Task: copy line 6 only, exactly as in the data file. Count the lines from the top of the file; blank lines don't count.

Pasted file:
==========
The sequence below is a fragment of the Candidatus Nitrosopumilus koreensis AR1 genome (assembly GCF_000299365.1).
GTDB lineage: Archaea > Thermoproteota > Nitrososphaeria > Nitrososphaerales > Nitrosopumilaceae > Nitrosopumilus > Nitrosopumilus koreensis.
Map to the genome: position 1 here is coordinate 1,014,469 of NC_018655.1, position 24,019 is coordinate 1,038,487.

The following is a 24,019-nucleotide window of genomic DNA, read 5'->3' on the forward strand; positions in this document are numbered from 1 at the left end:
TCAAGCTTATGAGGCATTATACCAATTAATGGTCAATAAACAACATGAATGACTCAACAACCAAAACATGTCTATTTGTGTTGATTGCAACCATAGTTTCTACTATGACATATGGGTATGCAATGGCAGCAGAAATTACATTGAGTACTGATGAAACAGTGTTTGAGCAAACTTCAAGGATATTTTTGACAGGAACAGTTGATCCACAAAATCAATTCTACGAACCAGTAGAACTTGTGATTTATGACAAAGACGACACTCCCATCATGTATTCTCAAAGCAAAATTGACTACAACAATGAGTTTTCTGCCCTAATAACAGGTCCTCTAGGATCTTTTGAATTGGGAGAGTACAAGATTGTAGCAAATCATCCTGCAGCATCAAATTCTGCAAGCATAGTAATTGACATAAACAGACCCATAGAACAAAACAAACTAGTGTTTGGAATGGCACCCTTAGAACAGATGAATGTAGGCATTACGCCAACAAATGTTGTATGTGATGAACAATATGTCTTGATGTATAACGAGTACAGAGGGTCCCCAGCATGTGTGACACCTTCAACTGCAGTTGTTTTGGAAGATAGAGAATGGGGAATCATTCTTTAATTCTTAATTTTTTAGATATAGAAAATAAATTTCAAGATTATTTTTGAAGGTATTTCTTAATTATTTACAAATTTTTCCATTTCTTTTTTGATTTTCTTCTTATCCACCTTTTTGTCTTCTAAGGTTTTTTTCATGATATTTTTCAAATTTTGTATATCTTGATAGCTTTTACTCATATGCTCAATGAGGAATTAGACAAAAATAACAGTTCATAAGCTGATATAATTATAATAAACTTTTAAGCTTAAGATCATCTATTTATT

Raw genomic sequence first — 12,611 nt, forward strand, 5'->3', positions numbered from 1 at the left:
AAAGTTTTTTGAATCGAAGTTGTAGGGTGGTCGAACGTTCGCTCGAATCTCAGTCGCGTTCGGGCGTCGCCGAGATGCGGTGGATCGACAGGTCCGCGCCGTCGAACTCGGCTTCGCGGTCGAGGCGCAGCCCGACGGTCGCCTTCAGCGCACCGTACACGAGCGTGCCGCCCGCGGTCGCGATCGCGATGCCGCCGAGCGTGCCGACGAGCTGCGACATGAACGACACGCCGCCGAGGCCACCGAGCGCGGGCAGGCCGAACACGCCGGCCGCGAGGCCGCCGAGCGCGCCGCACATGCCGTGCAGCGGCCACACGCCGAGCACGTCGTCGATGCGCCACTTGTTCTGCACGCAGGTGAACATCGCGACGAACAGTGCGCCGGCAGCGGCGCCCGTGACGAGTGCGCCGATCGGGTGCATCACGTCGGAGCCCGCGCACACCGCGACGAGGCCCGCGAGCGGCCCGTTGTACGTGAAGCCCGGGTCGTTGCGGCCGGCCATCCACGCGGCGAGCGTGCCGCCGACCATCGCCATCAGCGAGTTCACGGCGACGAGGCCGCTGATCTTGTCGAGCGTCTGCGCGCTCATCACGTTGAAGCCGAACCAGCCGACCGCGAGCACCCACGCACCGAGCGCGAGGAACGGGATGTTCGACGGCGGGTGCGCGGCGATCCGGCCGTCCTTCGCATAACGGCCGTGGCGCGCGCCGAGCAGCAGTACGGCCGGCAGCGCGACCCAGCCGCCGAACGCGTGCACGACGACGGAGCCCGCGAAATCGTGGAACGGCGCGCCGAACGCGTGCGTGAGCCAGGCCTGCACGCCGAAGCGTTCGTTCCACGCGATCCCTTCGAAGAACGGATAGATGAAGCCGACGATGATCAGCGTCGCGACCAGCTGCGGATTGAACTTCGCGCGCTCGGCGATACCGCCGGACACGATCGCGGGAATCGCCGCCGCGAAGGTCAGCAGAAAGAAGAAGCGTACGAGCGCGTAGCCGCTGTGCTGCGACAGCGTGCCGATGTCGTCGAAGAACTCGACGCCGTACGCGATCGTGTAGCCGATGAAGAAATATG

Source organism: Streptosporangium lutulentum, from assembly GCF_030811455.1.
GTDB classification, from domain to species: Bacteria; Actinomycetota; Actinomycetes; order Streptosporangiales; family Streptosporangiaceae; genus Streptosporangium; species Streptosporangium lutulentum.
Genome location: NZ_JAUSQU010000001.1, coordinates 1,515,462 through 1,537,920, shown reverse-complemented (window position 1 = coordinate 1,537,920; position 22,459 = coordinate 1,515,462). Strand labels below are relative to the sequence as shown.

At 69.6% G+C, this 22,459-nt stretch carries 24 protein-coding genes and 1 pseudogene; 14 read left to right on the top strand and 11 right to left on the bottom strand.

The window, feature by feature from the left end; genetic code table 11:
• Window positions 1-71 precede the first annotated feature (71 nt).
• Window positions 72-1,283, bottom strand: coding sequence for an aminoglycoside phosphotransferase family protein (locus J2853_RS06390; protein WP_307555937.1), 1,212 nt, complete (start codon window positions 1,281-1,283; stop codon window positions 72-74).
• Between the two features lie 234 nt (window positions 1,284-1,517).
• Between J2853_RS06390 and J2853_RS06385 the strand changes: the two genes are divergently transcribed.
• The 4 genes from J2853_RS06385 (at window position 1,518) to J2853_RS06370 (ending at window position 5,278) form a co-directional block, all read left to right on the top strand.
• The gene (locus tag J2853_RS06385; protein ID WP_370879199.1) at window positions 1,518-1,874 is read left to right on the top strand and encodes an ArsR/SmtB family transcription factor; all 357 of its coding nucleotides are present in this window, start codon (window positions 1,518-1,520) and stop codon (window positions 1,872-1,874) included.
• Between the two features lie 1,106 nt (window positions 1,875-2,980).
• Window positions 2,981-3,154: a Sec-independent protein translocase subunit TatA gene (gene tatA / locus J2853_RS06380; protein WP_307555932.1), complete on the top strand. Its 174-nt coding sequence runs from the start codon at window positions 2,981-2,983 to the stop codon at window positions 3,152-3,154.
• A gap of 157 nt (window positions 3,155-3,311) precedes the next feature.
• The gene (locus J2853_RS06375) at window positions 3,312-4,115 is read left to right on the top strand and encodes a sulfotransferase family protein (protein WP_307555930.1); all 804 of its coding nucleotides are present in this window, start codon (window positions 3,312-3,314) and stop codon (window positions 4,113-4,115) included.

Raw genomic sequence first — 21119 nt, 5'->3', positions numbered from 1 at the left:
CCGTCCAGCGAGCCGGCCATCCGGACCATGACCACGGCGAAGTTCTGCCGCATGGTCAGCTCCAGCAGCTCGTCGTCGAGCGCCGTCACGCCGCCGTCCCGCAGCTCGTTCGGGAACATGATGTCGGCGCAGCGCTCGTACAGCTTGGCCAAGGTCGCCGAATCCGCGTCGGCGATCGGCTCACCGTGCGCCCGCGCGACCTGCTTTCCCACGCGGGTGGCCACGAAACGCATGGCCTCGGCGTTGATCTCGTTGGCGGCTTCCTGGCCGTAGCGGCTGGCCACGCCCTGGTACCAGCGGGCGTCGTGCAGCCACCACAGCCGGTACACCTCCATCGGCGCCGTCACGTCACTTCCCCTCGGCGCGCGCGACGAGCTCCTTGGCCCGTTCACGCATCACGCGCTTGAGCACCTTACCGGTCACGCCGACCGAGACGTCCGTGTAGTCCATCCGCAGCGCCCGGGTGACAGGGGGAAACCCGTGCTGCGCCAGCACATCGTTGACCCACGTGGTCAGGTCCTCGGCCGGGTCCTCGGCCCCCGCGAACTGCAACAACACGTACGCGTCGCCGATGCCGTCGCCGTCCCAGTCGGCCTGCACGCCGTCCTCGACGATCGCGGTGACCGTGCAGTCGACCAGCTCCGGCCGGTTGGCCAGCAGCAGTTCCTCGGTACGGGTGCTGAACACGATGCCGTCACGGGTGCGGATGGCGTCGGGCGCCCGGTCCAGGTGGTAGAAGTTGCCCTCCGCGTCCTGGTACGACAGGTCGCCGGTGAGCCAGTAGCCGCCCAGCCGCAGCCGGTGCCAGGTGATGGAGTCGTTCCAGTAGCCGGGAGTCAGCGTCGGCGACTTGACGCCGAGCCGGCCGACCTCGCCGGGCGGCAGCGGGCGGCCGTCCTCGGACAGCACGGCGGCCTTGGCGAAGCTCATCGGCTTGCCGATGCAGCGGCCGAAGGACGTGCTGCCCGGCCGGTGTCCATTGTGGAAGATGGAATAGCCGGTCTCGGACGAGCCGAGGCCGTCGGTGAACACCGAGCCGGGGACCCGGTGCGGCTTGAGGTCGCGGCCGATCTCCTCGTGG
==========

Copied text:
Raw genomic sequence first — 12,611 nt, forward strand, 5'->3', positions numbered from 1 at the left: